Garmon’s conscious chemistry

Innovative Italian chemical company Garmon Chemicals has taken an interesting approach in how it assesses, manages and chooses chemical ingredients in its formulations. It recently announced a partnership with Turkish mill Orta denim and Clean Production Action’s GreenScreen for Safer Chemicals.

Garmon incorporates GreenScreens into its raw materials assessment. GreenScreen chemical assessments are based on the hazard profile of a chemical rather than the risk profile. All intentionally added ingredients are screened and assigned a GreenScreen score. Chemicals scored as “Benchmark 1” (to avoid as a chemical of high concern) are not accepted in any formulation. This approach helps Garmon prioritize efforts to find safer alternatives.

The company has developed a range of specialty chemicals called “environmentally conscious chemistry” using GreenScreen as an inspiration for innovation. Garmon has positioned GreenScreen as a platform to develop products for the eco-conscious consumer who demands transparency.

Particularly impressive, Garmon has eliminated potassium permanganate and sodium hypochlorite, two cheap commodity chemicals used to bleach indigo denim. It replaced them with their Avol Oxy White, which provides a similar visual effect.

The advantages of environmentally conscious chemistry include the capability to:

1. Establish long-term partnerships across industries and co-create new capabilities.  

2. Drive science and design, with the goal of developing new aesthetics.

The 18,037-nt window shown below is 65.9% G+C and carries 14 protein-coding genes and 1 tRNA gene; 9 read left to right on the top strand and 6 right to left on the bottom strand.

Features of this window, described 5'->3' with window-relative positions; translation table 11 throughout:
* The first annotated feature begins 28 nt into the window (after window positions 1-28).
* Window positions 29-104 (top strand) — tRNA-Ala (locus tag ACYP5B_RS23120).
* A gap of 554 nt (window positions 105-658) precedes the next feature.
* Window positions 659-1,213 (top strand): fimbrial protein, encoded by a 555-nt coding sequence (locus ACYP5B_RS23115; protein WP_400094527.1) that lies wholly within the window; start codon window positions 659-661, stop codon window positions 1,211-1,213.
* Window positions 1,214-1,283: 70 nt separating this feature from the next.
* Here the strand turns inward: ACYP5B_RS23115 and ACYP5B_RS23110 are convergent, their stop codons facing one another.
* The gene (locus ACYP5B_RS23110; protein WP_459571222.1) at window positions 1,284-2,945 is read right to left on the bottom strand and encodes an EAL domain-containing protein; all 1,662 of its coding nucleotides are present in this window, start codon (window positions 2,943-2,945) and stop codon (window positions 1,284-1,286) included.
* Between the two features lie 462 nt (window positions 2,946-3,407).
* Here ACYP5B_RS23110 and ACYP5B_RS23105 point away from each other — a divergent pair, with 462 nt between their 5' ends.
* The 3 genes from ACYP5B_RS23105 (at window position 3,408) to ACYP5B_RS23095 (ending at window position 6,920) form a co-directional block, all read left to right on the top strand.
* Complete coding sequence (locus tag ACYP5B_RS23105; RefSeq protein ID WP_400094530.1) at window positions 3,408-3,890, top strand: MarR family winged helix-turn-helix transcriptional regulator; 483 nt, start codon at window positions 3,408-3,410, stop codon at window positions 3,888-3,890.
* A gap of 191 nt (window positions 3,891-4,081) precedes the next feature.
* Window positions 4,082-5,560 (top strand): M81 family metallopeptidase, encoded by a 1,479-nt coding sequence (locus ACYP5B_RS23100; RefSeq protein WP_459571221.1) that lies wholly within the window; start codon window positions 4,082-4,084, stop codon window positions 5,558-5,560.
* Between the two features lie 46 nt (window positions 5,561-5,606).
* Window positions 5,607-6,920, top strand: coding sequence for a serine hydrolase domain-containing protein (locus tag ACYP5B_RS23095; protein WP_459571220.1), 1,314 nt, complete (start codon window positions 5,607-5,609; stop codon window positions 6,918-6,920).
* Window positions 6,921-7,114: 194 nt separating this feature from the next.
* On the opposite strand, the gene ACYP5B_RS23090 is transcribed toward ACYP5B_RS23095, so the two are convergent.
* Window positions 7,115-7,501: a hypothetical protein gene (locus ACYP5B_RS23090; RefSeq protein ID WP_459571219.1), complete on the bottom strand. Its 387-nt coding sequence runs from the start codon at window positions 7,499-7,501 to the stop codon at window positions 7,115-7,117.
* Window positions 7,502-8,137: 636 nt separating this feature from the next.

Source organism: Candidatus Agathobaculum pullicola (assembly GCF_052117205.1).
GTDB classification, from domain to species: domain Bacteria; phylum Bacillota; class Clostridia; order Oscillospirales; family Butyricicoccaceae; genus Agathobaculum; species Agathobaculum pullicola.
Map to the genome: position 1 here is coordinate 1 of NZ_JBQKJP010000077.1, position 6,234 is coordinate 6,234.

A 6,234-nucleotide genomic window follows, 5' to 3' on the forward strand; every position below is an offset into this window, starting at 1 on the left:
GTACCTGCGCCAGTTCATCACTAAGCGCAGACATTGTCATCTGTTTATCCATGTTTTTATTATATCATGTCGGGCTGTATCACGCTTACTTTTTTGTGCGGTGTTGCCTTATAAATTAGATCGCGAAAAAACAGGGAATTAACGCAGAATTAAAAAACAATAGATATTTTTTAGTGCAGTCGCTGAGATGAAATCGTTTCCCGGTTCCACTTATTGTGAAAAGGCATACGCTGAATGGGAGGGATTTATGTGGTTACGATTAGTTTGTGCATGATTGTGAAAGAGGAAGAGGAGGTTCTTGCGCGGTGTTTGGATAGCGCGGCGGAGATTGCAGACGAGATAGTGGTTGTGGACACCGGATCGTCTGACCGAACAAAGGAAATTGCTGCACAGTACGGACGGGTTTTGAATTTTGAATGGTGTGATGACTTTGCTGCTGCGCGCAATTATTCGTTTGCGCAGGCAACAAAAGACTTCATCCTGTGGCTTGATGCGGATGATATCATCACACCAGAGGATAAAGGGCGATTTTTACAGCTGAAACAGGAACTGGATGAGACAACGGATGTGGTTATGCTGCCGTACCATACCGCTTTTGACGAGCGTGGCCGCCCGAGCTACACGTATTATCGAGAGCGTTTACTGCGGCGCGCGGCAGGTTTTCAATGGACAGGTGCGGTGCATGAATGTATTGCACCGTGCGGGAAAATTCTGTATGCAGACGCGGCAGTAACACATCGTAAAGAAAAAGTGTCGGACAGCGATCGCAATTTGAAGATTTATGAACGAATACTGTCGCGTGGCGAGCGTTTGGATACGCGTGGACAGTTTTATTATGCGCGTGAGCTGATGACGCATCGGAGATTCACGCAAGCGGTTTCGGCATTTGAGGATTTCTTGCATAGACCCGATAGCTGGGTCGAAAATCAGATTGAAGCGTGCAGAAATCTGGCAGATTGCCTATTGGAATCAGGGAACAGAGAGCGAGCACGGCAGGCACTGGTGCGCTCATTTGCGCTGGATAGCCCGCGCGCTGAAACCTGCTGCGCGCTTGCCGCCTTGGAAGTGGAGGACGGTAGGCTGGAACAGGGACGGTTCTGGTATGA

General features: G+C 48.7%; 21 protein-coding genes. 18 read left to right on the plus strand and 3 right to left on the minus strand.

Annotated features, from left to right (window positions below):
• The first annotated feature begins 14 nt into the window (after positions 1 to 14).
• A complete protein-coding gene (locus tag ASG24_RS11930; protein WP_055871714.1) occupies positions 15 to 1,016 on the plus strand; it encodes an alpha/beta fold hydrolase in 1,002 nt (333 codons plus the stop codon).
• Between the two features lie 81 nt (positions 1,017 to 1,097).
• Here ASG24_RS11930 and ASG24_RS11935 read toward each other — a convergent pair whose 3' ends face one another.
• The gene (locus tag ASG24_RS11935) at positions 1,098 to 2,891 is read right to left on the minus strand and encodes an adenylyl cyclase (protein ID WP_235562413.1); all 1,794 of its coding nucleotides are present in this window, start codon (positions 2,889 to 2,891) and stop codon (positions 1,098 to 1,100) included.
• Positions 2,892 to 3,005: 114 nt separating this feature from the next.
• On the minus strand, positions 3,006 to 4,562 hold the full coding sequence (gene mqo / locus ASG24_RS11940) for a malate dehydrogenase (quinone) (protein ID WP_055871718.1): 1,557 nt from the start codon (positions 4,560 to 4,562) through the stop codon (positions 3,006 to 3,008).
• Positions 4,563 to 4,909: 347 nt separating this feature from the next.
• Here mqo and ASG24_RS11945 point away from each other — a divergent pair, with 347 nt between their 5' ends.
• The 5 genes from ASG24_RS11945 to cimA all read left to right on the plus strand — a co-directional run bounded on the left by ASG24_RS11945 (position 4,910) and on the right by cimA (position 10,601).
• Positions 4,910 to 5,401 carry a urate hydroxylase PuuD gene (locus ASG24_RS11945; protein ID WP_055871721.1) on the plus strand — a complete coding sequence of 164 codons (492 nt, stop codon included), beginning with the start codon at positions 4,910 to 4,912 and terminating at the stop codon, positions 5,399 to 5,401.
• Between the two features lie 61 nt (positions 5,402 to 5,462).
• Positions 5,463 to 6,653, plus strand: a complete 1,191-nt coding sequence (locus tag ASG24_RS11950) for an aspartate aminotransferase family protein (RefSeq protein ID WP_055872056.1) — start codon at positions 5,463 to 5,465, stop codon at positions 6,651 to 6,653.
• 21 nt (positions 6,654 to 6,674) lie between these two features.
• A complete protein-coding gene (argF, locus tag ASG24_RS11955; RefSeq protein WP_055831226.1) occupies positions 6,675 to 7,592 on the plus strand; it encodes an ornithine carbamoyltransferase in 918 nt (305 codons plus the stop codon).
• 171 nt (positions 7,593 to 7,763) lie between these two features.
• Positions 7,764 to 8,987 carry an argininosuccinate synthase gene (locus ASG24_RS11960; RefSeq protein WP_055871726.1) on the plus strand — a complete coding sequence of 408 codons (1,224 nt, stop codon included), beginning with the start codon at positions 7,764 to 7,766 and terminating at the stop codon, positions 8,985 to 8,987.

3. Trigger healthy changes throughout the manufacturing supply chain that injects “premium” and “sustainable” and “quality” and “integrity” as operational guiding principles in the garment industry.

Beyond Surface Technologies

BST, a small and innovative chemical company, has a different approach to assessing its raw materials. It selects raw materials with either the highest possible content of bio-based carbon (PDF) or materials approved for use in the personal care or food industry, so that it does not need to worry about contaminants and impurities. If it is safe enough to eat or put on your skin, it is safe enough to be used in apparel.

Patagonia is so impressed, it recently invested in BST through its 20 Million and Change Fund to help BST expand to other functional finishes for textiles, such as water repellency.

As these examples indicate, the textile industry is making progress in reducing environmental pollution in the textile supply chain by focusing on the management of input chemistry. Stronger partnerships among brands, manufacturers and chemicals companies; a more rigorous approach towards the elimination of hazardous chemicals; and innovating to find safer alternatives to chemicals of concern are moving the needle towards safer consumer products within cleaner supply chains.